3D printed firearms

#3
well not entirely made with a 3d printer, but impressive that it managed 6 shots. It's not bad for a first try though.
 
#4
Nonsense to impress the clueless; clearly the silly season is upon us.

No load bearing parts were printed. Glock, AR-18, SA-80 etc., established long ago that a receiver can be made of recycled fibre-reinforced toffee or empty Coke cans.

When they print an SLR, that's when I'll get vaguely interested.
 
#5
It is only a matter of time before there is a 'plastic' capable of being printed that can be used as load bearing.

3D printing is a game changer on many fronts. It will be the most significant tech of the first half of this century. (A bloke in the pub told me...)

Broken cooker knob? Hey, no problem, just download the file and print it off. Parts and accessories stores will become obsolete. There will be a massive change in the way we source items, leading to a corresponding massive change in the workplace. This has been seen with the manufacturing industry moving from the 1st world to the 2nd and 3rd. Another is the move towards the service industry being the greatest employer in the UK.
 

Grumblegrunt

LE
Book Reviewer
#6
the guy who came up with the tech printed bits to repair his daughters car

it would be possible to print a derringer capable of killing. they can also print in metal apparently.

its akin to replicator technologies, you could set up a print works and just bash out whatever you want as long as you had the schematics.
 

Grumblegrunt

LE
Book Reviewer
#7
you wait the mod will buy the technology and you will be able to bimble down the cqms and he will be able to print you out a wrong sized pair of boots in under an hour.
 
#8
Nonsense to impress the clueless; clearly the silly season is upon us.

No load bearing parts were printed. Glock, AR-18, SA-80 etc., established long ago that a receiver can be made of recycled fibre-reinforced toffee or empty Coke cans.

When they print an SLR, that's when I'll get vaguely interested.
Oh, you've gone and said it.......!
 
#10
Guess this is the start of the Star Trek replicators then? Wonder how long before they try printing edible food, who knows might be able to print new body parts in a decade or so.
 
#12
you wait the mod will buy the technology and you will be able to bimble down the cqms and he will be able to print you out a wrong sized pair of boots in under an hour.
More likely that you'll be able to print out a sign marked 'Closed', that's assuming you can get a refill cartridge for the printer in the first place.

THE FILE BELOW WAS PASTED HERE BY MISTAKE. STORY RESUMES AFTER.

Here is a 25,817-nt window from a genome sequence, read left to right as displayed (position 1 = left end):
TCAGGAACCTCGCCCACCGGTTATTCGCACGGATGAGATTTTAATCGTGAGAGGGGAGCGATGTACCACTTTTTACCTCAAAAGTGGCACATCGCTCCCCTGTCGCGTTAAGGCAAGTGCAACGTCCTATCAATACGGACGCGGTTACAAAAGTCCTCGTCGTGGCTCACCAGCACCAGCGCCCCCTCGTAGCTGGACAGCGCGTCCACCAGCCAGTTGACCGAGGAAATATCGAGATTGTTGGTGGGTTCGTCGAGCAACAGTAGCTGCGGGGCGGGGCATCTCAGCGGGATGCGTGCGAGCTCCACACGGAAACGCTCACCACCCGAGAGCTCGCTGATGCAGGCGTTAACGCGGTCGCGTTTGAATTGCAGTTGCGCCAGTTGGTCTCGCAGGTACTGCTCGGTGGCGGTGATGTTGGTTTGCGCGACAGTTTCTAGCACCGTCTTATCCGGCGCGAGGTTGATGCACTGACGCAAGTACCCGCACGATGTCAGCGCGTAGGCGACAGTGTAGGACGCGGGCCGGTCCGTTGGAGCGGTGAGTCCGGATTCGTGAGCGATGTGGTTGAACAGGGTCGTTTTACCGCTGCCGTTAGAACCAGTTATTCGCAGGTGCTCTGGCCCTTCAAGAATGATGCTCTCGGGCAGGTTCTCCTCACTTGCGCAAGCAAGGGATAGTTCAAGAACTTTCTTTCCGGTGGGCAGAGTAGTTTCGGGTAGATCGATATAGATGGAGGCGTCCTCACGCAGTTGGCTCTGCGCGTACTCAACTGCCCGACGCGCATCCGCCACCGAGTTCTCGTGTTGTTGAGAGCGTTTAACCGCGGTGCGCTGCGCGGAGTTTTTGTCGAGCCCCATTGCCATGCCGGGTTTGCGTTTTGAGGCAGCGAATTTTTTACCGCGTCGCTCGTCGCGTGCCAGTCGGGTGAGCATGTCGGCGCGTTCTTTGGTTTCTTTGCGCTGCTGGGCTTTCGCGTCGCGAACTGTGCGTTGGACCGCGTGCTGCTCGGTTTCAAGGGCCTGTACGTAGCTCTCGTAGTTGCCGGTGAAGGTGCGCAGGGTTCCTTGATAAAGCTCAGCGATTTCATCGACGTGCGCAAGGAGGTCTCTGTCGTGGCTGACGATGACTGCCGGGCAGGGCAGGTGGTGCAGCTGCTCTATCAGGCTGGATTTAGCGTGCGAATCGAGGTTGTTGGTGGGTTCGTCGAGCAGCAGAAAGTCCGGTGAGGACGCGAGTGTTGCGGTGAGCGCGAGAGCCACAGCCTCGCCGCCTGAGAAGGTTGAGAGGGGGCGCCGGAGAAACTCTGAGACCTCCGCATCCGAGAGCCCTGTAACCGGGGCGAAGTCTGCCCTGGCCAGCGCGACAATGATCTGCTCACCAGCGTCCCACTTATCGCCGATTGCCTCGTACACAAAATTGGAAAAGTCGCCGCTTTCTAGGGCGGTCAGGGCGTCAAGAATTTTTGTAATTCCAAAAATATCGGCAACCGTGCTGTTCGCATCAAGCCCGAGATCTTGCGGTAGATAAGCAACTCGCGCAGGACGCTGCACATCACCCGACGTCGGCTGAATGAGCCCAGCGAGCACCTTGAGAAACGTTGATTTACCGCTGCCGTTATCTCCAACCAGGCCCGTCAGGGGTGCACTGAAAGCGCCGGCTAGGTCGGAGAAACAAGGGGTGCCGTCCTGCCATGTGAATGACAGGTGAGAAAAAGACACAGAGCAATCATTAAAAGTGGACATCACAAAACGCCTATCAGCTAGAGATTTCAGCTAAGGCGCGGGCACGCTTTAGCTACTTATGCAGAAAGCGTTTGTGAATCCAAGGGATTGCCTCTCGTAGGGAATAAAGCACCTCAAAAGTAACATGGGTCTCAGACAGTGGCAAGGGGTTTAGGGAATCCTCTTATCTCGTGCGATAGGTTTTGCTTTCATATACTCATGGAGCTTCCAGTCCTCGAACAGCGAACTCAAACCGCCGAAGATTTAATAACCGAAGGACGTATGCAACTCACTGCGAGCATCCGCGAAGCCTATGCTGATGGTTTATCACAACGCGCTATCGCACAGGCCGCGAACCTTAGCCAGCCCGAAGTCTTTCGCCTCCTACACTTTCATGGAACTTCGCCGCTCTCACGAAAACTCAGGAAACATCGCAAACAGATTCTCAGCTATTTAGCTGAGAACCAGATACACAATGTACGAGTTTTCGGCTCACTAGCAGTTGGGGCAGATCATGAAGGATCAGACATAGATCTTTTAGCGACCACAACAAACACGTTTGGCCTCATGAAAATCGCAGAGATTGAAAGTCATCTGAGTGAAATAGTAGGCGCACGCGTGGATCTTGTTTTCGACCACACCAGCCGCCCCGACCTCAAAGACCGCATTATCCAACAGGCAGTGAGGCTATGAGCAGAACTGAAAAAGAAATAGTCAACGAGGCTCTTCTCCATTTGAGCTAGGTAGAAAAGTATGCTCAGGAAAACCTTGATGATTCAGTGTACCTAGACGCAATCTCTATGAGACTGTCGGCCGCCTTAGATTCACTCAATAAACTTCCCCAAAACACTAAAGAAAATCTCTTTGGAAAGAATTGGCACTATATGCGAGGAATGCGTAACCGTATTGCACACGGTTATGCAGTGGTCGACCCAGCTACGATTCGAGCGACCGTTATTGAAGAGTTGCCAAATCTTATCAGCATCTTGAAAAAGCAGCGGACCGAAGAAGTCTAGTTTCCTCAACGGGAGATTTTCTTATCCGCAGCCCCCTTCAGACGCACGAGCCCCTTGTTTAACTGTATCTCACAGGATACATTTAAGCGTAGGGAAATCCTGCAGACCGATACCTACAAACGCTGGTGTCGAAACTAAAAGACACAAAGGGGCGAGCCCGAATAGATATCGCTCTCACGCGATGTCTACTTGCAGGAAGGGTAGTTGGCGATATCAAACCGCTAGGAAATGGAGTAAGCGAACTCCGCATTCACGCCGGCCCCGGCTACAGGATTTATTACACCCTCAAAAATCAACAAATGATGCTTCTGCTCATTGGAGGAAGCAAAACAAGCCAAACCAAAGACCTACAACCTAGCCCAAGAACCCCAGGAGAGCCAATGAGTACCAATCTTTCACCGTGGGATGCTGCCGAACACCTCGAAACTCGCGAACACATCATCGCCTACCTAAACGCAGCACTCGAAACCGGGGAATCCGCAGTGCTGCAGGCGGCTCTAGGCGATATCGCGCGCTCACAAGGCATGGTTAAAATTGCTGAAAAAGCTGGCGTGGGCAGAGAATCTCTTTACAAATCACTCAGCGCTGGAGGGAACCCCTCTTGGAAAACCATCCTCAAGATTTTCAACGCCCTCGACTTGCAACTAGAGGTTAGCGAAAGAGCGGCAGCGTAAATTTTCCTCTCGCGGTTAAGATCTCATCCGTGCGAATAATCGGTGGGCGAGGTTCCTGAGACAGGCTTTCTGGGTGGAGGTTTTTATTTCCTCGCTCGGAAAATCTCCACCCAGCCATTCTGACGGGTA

#15
Yup. SLS (stereo laser sintering) was relatively new technology about 10 years ago. I wouldn't want any part produced this way in my hand under pressure mind.
There are metals and there are metals. Anyone know how hard mercury is in solid state? (yes I could google it but CBA)
 
#16
Nonsense to impress the clueless; clearly the silly season is upon us.

No load bearing parts were printed. Glock, AR-18, SA-80 etc., established long ago that a receiver can be made of recycled fibre-reinforced toffee or empty Coke cans.

When they print an SLR, that's when I'll get vaguely interested.

Wooden stock, or black?




Hee! Hee!
 
#17
It is only a matter of time before there is a 'plastic' capable of being printed that can be used as load bearing.
I can't envisage it in our liefetimes and I've been in engineering a long time. For example, the Poles were knocking up some very ingenious Sten copies in WW2, but I don't think they could get around the need to use a machined steel barrel; they used air dropped Sten barrels or cut up obsolete or broken rifles.

Plastics have only been used for pressurized pipes (PEX mostly, cross-linked polyethylene) fairly recently and they're unsuitable for some applications for reasons that would suggest you should stick to steel for bang sticks. They don't like high temperatures and become well, plastic, when hot. They expand a huge amount, compared to any metal pipe.

A plastic smooth bore air gun might be do-able.
 
#18
I can't envisage it in our liefetimes and I've been in engineering a long time. For example, the Poles were knocking up some very ingenious Sten copies in WW2, but I don't think they could get around the need to use a machined steel barrel; they used air dropped Sten barrels or cut up obsolete or broken rifles.

Plastics have only been used for pressurized pipes (PEX mostly, cross-linked polyethylene) fairly recently and they're unsuitable for some applications for reasons that would suggest you should stick to steel for bang sticks. They don't like high temperatures and become well, plastic, when hot. They expand a huge amount, compared to any metal pipe.

A plastic smooth bore air gun might be do-able.
Interesting. Good to hear from someone in engineering.

Now if they could print ceramics...

Mind you I did say 'only a matter of time' not mentioning how much time :)
 

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